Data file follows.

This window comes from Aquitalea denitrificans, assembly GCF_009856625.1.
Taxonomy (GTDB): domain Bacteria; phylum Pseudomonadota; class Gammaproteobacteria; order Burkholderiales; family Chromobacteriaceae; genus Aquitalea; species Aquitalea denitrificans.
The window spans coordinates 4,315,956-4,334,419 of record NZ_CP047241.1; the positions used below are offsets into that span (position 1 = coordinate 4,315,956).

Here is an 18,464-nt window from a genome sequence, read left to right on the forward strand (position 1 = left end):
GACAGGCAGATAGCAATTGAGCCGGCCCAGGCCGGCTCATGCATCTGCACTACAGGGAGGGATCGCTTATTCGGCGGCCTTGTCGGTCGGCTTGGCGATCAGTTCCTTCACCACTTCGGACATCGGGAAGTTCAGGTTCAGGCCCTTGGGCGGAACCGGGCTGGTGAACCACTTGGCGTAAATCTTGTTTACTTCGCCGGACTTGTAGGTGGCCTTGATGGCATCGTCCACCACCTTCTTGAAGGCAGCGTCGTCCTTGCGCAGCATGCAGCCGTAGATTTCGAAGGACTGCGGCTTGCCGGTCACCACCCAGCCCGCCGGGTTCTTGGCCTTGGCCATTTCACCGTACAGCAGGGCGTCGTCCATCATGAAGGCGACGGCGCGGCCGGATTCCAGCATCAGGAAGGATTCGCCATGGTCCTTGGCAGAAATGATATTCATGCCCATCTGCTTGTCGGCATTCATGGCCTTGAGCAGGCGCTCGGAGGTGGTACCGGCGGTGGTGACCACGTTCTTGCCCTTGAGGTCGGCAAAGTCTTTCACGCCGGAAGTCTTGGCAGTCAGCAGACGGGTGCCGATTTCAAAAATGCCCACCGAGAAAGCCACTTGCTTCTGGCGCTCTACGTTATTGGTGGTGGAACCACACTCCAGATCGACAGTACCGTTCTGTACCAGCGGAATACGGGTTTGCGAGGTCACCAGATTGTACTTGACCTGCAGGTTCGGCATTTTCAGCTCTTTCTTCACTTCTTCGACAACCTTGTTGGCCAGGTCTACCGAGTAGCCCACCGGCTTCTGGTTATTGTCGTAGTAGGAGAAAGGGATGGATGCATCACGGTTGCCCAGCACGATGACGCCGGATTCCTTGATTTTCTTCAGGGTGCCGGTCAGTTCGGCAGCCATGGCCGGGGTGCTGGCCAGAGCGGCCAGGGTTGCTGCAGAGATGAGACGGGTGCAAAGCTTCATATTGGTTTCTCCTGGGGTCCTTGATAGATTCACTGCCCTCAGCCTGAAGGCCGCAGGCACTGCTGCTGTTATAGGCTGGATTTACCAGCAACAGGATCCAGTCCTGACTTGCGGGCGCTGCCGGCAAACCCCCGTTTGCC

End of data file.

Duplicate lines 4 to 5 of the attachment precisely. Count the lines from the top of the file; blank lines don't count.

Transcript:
Here is an 18,464-nt window from a genome sequence, read left to right on the forward strand (position 1 = left end):
GACAGGCAGATAGCAATTGAGCCGGCCCAGGCCGGCTCATGCATCTGCACTACAGGGAGGGATCGCTTATTCGGCGGCCTTGTCGGTCGGCTTGGCGATCAGTTCCTTCACCACTTCGGACATCGGGAAGTTCAGGTTCAGGCCCTTGGGCGGAACCGGGCTGGTGAACCACTTGGCGTAAATCTTGTTTACTTCGCCGGACTTGTAGGTGGCCTTGATGGCATCGTCCACCACCTTCTTGAAGGCAGCGTCGTCCTTGCGCAGCATGCAGCCGTAGATTTCGAAGGACTGCGGCTTGCCGGTCACCACCCAGCCCGCCGGGTTCTTGGCCTTGGCCATTTCACCGTACAGCAGGGCGTCGTCCATCATGAAGGCGACGGCGCGGCCGGATTCCAGCATCAGGAAGGATTCGCCATGGTCCTTGGCAGAAATGATATTCATGCCCATCTGCTTGTCGGCATTCATGGCCTTGAGCAGGCGCTCGGAGGTGGTACCGGCGGTGGTGACCACGTTCTTGCCCTTGAGGTCGGCAAAGTCTTTCACGCCGGAAGTCTTGGCAGTCAGCAGACGGGTGCCGATTTCAAAAATGCCCACCGAGAAAGCCACTTGCTTCTGGCGCTCTACGTTATTGGTGGTGGAACCACACTCCAGATCGACAGTACCGTTCTGTACCAGCGGAATACGGGTTTGCGAGGTCACCAGATTGTACTTGACCTGCAGGTTCGGCATTTTCAGCTCTTTCTTCACTTCTTCGACAACCTTGTTGGCCAGGTCTACCGAGTAGCCCACCGGCTTCTGGTTATTGTCGTAGTAGGAGAAAGGGATGGATGCATCACGGTTGCCCAGCACGATGACGCCGGATTCCTTGATTTTCTTCAGGGTGCCGGTCAGTTCGGCAGCCATGGCCGGGGTGCTGGCCAGAGCGGCCAGGGTTGCTGCAGAGATGAGACGGGTGCAAAGCTTCATATTGGTTTCTCCTGGGGTCCTTGATAGATTCACTGCCCTCAGCCTGAAGGCCGCAGGCACTGCTGCTGTTATAGGCTGGATTTACCAGCAACAGGATCCAGTCCTGACTTGCGGGCGCTGCCGGCAAACCCCCGTTTGCC